Over the past two years, veterinary receptionists have faced numerous tough challenges in veterinary practices across the UK. As a result of this, overall job satisfaction among receptionists has hit an all-time low. The British Veterinary Receptionist Association (BVRA) survey results from 2021 show a score of only 3 out of 10 for overall job satisfaction, with no change seen from the 2020 survey results.
The role that veterinary receptionists play within a practice has developed rapidly over the past couple of years. Receptionists are now finding themselves assisting other departments more often, in addition to taking on more day-to-day tasks to ensure the smooth running of the veterinary practice.
Looking at a breakdown of the BVRA 2021 survey, only 34 percent of the respondents were satisfied with the morale in their practice and only 32 percent of those who responded were satisfied or very satisfied with the recognition they received. It’s vital that as team leaders and managers we support our reception teams and look to improve their morale.
How can we improve morale of the reception team?
There are a number of actions managers and team leaders can take to boost the morale of their reception, and wider, teams in the veterinary practice. The actions we’ve highlighted below provide a good starting point.
Communication in a veterinary practice is a key part of team morale. If there is a breakdown in communication it can leave team members feeling confused and frustrated. To facilitate open communication, it is important that messages and important information updates are made clear to all members of staff, so that everyone is on the same page.
Communication in a veterinary practice is a key part of team morale. If there is a breakdown in communication it can leave team members feeling confused and frustrated
As a manager or team leader, it is important that your team feel that they can approach you, whether this be in person, through a phone call or by email. Having an open-door policy is one of the best ways to be approachable to your team.
Another great way of boosting morale, and to get your team to work well, is to work with them and lead by example in the reception environment. Being on the reception desk alongside receptionists is a great way of opening that line of communication and may facilitate an element of mutual respect for each other’s roles. It’s encouraging to see that 75 percent of respondents to the BVRA 2021 survey felt comfortable approaching their line manager or team leader for support, where needed.
Visibility and recognition
It’s important to promote the great work of veterinary receptionists so that colleagues and members of the public gain an insight into the day-to-day role that we play in practice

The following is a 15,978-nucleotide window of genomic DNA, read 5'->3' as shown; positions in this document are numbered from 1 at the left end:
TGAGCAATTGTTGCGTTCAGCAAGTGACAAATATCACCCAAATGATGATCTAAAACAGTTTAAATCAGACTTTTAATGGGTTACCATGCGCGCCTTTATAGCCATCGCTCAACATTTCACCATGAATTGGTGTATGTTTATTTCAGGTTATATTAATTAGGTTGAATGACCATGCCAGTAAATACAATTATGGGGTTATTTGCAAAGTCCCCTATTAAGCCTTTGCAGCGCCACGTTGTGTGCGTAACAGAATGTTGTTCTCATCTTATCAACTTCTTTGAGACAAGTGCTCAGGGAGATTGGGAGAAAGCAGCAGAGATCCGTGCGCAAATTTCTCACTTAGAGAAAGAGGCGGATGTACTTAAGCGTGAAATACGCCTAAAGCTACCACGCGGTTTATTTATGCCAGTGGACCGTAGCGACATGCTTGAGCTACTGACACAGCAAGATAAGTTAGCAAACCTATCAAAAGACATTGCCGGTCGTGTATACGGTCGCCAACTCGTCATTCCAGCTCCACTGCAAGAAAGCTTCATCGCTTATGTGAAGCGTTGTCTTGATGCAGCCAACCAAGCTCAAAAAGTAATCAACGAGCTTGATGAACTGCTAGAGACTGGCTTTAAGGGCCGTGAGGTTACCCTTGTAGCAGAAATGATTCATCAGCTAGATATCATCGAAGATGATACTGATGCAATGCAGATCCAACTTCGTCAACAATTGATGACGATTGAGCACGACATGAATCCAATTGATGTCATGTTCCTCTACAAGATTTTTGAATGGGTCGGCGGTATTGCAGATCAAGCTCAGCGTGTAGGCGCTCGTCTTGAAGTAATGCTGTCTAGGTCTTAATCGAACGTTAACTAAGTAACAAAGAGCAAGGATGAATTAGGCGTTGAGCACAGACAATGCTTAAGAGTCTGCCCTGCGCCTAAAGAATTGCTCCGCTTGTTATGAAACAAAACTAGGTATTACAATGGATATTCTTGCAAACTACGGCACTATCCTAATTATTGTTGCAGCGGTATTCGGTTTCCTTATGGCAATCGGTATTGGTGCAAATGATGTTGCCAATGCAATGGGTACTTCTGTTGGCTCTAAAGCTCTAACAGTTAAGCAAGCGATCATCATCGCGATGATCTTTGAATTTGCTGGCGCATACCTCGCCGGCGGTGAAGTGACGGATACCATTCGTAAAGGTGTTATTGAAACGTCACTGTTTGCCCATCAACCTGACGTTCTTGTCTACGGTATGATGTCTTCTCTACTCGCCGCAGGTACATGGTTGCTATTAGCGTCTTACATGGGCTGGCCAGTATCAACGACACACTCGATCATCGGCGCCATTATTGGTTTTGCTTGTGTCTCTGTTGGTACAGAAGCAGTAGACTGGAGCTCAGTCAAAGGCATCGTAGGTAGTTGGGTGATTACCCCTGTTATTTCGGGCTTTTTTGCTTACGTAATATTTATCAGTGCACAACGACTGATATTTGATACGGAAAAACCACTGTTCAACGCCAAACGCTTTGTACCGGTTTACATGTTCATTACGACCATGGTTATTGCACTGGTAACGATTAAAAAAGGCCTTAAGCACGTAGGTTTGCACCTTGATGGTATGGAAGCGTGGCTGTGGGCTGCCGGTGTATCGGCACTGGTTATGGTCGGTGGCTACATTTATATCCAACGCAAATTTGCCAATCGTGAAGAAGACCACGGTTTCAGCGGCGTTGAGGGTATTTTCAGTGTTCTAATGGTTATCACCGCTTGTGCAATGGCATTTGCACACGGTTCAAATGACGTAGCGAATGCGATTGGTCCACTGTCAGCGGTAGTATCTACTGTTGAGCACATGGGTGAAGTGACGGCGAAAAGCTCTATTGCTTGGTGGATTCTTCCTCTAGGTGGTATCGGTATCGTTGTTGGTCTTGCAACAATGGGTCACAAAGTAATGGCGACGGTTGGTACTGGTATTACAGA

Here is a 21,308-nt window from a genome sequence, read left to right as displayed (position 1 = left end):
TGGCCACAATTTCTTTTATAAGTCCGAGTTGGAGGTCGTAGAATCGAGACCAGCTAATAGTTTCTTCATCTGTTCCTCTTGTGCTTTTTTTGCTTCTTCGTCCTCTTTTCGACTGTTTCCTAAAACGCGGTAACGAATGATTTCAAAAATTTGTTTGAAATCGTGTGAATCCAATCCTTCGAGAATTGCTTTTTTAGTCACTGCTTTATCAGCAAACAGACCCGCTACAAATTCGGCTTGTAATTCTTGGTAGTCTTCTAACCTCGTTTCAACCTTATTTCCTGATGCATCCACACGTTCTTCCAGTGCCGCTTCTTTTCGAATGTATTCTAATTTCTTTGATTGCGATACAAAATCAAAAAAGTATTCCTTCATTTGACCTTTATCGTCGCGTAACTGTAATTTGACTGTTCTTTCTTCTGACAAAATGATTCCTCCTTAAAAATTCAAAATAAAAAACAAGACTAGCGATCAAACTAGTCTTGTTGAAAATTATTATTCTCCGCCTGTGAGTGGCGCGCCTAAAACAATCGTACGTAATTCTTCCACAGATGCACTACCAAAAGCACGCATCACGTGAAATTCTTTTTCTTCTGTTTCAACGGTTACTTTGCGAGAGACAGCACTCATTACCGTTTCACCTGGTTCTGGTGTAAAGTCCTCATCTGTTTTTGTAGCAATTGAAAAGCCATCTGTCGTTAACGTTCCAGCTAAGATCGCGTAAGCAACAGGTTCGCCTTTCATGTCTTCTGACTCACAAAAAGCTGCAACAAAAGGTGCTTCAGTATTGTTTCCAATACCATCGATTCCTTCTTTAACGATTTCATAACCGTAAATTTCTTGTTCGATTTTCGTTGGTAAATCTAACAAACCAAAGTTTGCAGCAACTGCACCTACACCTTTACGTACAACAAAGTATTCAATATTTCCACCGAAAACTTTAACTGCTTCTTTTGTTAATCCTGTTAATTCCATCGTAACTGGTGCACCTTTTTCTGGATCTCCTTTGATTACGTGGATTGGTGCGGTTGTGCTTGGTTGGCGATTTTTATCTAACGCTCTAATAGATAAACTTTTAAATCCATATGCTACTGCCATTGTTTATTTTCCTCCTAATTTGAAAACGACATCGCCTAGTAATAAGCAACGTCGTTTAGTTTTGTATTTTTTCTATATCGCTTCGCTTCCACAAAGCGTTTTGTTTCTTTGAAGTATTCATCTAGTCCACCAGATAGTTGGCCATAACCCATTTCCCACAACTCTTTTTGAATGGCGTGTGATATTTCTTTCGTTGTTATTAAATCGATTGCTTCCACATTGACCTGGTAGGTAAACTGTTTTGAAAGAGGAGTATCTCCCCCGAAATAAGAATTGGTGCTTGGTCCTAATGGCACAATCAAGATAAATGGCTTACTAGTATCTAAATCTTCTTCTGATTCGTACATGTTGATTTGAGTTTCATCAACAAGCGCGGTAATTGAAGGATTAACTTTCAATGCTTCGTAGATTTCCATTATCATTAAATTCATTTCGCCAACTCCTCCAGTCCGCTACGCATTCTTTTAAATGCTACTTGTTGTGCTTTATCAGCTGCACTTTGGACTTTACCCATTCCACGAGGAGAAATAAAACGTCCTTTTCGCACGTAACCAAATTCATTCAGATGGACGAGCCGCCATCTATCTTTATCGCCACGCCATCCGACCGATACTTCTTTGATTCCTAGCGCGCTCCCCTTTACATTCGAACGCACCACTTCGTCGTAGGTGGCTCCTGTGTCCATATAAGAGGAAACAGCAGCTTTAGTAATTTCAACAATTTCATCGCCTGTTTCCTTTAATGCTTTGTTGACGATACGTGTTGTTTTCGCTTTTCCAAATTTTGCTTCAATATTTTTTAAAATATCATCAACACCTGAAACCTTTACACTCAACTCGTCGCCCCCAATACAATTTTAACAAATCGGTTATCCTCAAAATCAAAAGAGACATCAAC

When speaking to veterinary receptionists, two things they look for from colleagues and clients is recognition and reward. This is definitely an area for improvement within veterinary practices as there is a presumption that as veterinary receptionists we are “just” receptionists, when we are so much more than this, and we cover such a wide aspect of duties within our role. It’s important to promote the great work of veterinary receptionists so that colleagues and members of the public gain an insight into the day-to-day role that we play in practice.
An essential way to support employees, and help boost their morale, is by offering them career development opportunities and by investing in their future. This is something our practice has started to offer, through enabling our employees within the client care team a CPD budget to undertake courses. Having been able to complete courses recently myself, I found that it really does give you a sense of achievement, and having a goal to work towards gives you a focus and a drive to want to be a better veterinary receptionist. When you complete the course, the reward of receiving your certificates and qualifications also gives you a boost in morale.
It’s important that reception teams get along and work well together as we work so closely with each other every day. It’s also important that managers and leaders ensure that their teams are taking a lunch break, as this gives team members a break from the pressures of the reception desk, helping them to feel refreshed for the afternoon ahead.
Overall, the biggest take-home for me from conversations with colleagues and veterinary receptionists across the country is that they strive to get a thank you. For them, this recognises the hard work they put in every day and gives them the acknowledgement that they are doing a good job. As a team leader, I will always say thank you if I see someone within the practice going the extra mile, or when I am made aware of something they have done where they have gone above and beyond their remit for a client or colleague.